What utter joy The Marvels brings to the Marvel Cinematic Universe! For a blithe 105 minutes, we get all the requisite action and hilarity we’ve come to know and love from the best of the MCU, but we also get a playfulness that escaped even the most lighthearted of the 32 films preceding it. It’s not simply a comedic playfulness (although The Marvels has that in spades), but rather the fun of acknowledging these films for what they are and how we, as an audience, are wowed by the characters that have fueled the multiplexes for fifteen years.
At this film’s heart is Kamala Khan, played preciously by Iman Vellani, reprising her titular role from the Disney+ miniseries “Ms. Marvel.” No more than a teenage girl saddled with homework – and the ability to turn light into physical matter – Kamala is what Mark Wahlberg’s Chris Cole from 2001’s underappreciated Rock Star was: “A wannabe who got to be.”* Vellani gives Kamala the raw, unabashed spirit of someone pricking around the edges of a larger world who finally gets invited into it, and she couldn’t be more thrilled.
Well, “invited into it” might be a tamer description of how she’s yanked into the Marvel consciousness, as a rip in the very fabric of space and time causes her to suddenly switch places with her idol, Captain Marvel/Carol Danvers (Brie Larson)… who’s currently in the middle of a full-on fight on a Kree space vessel. Also pulled into the switcheroo act is scientist Monica Rambeau (Teyonah Parris), last seen receiving light-bending capabilities in “WandaVision.” The fantastic opening twenty minutes contain some of the most eye-popping, radical action as these three – all with the ability to use light in different ways – are forced to deal with how their powers are chaotically intertwining.
This isn’t the only thing this trio has to figure out; among other things, Carol and Monica’s familial relationship finally comes full circle. The last time Monica saw Captain Marvel (who was Monica’s mother Maria’s [Lashana Lynch] best friend) was as a little girl, watching as “Aunt Carol” flew into space with the promise that she’d “be back before you know it.” What we knew as “The Blip” – supervillain Thanos’ cataclysmic snap that halved all of life on Earth – gets more of a personal examination through Monica’s lens. Having lost her mother to cancer before she returned from The Blip and with Aunt Carol gone, no one was there for her when she came back. Monica’s had to fight for every inch of her life and career, but she’s not sure how to tackle this emotional reunion.
Likewise, Kamala also has to learn the difference between fantasy and reality when it comes to being a superhero. She’s saved from serious harm by both Captain Marvel and Photon, but it’s in seeing who Carol and Monica are as people that gives her arc growth and meaning. Especially after it’s revealed that one of Captain Marvel’s benevolent actions – at least it was thought to be benevolent – left a Kree planet and its citizens in abject ruin. Now, one of those citizens, Dar-Benn (Zawe Ashton), is out to avenge her planet’s destruction, an unusual spin on the standard Marvel warp and weft of “Big Bad On A War Hell Ride.”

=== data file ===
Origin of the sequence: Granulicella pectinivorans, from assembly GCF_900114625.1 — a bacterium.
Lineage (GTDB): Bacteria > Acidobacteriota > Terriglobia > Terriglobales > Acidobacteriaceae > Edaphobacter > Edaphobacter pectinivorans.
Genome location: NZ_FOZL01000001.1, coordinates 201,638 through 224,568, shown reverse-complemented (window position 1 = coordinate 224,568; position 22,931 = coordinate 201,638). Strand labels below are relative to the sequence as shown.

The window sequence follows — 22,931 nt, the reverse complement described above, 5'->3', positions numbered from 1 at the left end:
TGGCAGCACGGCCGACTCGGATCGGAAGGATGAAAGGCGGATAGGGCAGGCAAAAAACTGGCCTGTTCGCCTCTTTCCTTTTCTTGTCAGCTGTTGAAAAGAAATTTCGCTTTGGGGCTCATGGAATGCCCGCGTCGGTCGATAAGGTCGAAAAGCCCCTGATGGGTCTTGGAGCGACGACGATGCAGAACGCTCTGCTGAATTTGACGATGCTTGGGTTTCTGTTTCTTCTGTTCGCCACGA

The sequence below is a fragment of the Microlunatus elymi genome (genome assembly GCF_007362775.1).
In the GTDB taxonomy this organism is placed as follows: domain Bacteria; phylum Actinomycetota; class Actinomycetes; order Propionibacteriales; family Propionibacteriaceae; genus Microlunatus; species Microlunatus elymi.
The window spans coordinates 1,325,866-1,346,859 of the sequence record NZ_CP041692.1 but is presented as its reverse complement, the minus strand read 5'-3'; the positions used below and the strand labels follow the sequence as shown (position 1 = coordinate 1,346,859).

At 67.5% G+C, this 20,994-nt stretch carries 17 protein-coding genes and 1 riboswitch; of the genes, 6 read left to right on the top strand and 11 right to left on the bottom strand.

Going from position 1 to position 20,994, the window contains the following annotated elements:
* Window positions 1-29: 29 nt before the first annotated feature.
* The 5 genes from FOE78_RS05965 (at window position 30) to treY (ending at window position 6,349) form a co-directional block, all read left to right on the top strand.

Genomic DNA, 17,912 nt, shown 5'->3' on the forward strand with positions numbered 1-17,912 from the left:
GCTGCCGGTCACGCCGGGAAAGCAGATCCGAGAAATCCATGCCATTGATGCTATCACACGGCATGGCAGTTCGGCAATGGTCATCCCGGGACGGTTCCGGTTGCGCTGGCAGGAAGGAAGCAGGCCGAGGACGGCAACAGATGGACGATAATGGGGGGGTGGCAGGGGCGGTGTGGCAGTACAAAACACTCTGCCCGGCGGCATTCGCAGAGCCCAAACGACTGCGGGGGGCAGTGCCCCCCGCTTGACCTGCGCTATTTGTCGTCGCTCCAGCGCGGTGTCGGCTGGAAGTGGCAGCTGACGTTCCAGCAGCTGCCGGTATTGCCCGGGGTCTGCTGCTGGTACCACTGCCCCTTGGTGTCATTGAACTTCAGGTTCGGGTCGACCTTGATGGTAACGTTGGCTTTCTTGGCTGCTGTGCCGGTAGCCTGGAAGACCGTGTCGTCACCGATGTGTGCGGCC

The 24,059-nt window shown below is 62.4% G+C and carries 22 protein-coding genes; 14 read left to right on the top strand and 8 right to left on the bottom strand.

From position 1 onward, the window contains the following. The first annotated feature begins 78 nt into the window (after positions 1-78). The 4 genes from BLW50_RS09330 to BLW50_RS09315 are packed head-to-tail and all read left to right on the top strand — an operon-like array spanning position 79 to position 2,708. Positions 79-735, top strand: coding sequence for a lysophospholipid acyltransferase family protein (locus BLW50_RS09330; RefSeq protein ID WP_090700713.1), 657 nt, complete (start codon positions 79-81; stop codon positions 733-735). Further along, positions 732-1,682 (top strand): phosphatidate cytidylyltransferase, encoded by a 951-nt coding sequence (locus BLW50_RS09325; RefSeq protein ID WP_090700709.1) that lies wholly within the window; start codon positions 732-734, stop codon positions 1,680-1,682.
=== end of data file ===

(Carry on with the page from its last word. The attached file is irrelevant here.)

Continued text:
(Pour one out for Wesley Willis.)
The script by director Nia DaCosta, Megan McDonnell, and Elissa Karasik balances the Marvel sturm und drang with effusive wit and strong emotional ties. But it also enjoys rolling in a certain knowing silliness and, as I mentioned before, playfulness. I honestly have never had as good a time at a Marvel movie as I have with The Marvels. Between the mix of Iman Vellani’s characterization of the ultimate fangirl, Brie Larson’s steady aura of assurance (like there’s nothing under any sun she hasn’t seen), Teyonah Parris’ eagerness and bravery, and Zawe Ashton’s unyielding wrath, the human factor and the foibles that come with it are played up in a way that defies most of the other MCU films where everyone struts around like the cock of the walk.
Da Costa – fresh off an astounding reboot of Candyman – makes an electric entry into the MCU with The Marvels. She has a unique eye for controlled chaos, and she is capable of funneling disparate personalities into a singular stream. This script demands us to not only focus on the superhero trio; it also asks us to internalize the consequences of actions big and small. We could have been given a stock-standard Marvel film where the righteous are just and the villains are true evil, but the lines are a bit more blurred here. A hero to us might be an “annihilator” to others; likewise, a villain might be someone’s savior. DaCosta gives even weight to these considerations and guides us to believe in the better angels of our humanity, the conflict of anger, and the wide-eyed wonder of youth.
You honestly can’t help but smile and laugh at Kamala’s reactions to things she’s never seen, like a world where singing and dancing take the place of normal conversation, or a cat suddenly devouring two humanoid beings via the large tentacles shooting out of its mouth (as I’m writing this, I’m searching up the trailer on YouTube to find that exact bit). There are more moments in The Marvels like these that remind us of our own humanity; not everyone’s made a superhero, nor is everyone expected to be. But those who are given the opportunity and have the courage to step up and take it? That’s a marvel in and of itself. And that’s why we watch these movies – to see courage in action. To see people like us become extraordinary. And that’s what The Marvels is: extraordinary.
(* – Of course, it’s later revealed that Kamala is not a “wannabe” at all – watch “Ms. Marvel” for further explanation. It’ll make you smile.)